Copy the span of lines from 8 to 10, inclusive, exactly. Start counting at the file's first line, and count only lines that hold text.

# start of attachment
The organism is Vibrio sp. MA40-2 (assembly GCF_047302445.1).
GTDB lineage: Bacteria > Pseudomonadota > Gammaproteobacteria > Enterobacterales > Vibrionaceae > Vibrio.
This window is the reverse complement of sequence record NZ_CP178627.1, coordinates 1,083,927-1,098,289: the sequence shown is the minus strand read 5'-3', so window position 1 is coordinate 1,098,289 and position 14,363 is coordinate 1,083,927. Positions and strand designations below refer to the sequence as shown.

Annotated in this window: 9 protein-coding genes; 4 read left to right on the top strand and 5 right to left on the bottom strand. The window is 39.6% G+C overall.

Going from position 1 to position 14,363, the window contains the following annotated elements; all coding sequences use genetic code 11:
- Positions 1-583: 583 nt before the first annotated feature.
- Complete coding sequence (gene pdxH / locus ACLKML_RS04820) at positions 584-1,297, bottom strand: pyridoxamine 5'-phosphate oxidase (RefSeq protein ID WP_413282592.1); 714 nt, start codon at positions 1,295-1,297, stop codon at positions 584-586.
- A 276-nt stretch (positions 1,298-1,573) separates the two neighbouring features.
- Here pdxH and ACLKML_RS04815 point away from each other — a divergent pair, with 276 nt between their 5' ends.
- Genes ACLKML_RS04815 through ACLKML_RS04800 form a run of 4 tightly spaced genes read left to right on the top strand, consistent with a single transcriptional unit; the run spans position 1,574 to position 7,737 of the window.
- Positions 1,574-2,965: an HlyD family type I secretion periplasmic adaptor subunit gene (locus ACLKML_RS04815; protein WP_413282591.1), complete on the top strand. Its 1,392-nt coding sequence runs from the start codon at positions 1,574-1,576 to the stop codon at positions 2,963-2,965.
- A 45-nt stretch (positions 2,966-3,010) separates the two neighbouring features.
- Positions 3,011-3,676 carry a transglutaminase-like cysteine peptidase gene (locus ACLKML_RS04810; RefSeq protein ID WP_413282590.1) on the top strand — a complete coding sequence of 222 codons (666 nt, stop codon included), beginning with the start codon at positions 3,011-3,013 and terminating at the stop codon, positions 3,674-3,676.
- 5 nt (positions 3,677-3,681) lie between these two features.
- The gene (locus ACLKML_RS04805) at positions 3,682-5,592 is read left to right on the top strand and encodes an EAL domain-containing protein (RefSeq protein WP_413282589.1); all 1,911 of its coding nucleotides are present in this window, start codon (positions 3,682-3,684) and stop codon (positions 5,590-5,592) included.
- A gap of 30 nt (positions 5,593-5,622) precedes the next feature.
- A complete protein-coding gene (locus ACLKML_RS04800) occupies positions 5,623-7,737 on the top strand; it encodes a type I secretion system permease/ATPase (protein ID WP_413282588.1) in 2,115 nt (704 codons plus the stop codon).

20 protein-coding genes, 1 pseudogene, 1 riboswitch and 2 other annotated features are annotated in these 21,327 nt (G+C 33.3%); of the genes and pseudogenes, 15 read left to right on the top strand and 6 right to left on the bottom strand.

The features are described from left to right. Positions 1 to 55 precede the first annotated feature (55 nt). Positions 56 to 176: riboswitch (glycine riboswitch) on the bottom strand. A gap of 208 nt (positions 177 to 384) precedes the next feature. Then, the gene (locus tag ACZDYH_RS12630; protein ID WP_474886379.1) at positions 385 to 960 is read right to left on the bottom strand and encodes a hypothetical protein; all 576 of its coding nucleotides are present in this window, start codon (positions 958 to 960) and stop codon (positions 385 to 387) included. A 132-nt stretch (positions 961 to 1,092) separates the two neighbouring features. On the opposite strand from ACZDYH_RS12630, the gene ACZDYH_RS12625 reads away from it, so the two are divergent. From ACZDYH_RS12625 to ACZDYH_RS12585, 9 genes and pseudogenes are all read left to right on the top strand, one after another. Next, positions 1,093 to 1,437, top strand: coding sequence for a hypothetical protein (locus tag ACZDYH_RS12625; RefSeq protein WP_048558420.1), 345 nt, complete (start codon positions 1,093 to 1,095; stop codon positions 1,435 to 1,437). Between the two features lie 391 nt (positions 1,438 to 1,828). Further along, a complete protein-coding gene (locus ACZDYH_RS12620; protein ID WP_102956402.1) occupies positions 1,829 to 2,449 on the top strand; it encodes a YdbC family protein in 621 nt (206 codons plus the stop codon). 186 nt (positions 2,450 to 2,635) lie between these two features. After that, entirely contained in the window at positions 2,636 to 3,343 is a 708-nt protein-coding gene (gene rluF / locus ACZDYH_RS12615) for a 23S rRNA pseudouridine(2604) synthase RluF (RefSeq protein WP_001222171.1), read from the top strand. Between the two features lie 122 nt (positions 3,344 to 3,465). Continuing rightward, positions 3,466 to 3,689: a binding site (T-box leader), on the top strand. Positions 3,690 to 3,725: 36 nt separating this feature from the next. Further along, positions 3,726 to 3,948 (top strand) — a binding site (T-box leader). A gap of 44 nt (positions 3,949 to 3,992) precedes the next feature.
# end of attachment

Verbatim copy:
- A 276-nt stretch (positions 1,298-1,573) separates the two neighbouring features.
- Here pdxH and ACLKML_RS04815 point away from each other — a divergent pair, with 276 nt between their 5' ends.
- Genes ACLKML_RS04815 through ACLKML_RS04800 form a run of 4 tightly spaced genes read left to right on the top strand, consistent with a single transcriptional unit; the run spans position 1,574 to position 7,737 of the window.